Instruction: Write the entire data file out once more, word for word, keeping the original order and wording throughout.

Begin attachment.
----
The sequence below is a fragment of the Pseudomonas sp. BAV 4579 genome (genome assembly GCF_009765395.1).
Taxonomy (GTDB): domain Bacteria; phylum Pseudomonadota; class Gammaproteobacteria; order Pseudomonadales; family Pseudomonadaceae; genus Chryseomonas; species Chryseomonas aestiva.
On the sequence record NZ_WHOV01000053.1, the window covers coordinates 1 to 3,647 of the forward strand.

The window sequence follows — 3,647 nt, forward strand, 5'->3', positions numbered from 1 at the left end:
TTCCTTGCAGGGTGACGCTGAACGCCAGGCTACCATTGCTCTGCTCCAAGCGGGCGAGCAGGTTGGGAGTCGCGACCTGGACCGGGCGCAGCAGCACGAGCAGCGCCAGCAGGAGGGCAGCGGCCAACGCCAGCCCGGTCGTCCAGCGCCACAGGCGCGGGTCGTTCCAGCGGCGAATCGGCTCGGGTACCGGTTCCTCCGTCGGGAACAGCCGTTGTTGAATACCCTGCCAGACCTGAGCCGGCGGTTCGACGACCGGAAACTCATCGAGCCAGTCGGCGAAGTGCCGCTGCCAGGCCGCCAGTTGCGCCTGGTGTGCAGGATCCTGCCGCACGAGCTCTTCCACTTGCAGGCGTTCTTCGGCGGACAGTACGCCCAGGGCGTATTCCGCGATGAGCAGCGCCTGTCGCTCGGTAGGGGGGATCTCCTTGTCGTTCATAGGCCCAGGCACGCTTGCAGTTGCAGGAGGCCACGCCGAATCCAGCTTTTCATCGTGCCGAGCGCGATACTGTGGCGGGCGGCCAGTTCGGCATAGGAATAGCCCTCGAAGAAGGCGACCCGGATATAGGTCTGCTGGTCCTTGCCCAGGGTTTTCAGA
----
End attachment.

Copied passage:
The sequence below is a fragment of the Pseudomonas sp. BAV 4579 genome (genome assembly GCF_009765395.1).
Taxonomy (GTDB): domain Bacteria; phylum Pseudomonadota; class Gammaproteobacteria; order Pseudomonadales; family Pseudomonadaceae; genus Chryseomonas; species Chryseomonas aestiva.
On the sequence record NZ_WHOV01000053.1, the window covers coordinates 1 to 3,647 of the forward strand.

The window sequence follows — 3,647 nt, forward strand, 5'->3', positions numbered from 1 at the left end:
TTCCTTGCAGGGTGACGCTGAACGCCAGGCTACCATTGCTCTGCTCCAAGCGGGCGAGCAGGTTGGGAGTCGCGACCTGGACCGGGCGCAGCAGCACGAGCAGCGCCAGCAGGAGGGCAGCGGCCAACGCCAGCCCGGTCGTCCAGCGCCACAGGCGCGGGTCGTTCCAGCGGCGAATCGGCTCGGGTACCGGTTCCTCCGTCGGGAACAGCCGTTGTTGAATACCCTGCCAGACCTGAGCCGGCGGTTCGACGACCGGAAACTCATCGAGCCAGTCGGCGAAGTGCCGCTGCCAGGCCGCCAGTTGCGCCTGGTGTGCAGGATCCTGCCGCACGAGCTCTTCCACTTGCAGGCGTTCTTCGGCGGACAGTACGCCCAGGGCGTATTCCGCGATGAGCAGCGCCTGTCGCTCGGTAGGGGGGATCTCCTTGTCGTTCATAGGCCCAGGCACGCTTGCAGTTGCAGGAGGCCACGCCGAATCCAGCTTTTCATCGTGCCGAGCGCGATACTGTGGCGGGCGGCCAGTTCGGCATAGGAATAGCCCTCGAAGAAGGCGACCCGGATATAGGTCTGCTGGTCCTTGCCCAGGGTTTTCAGA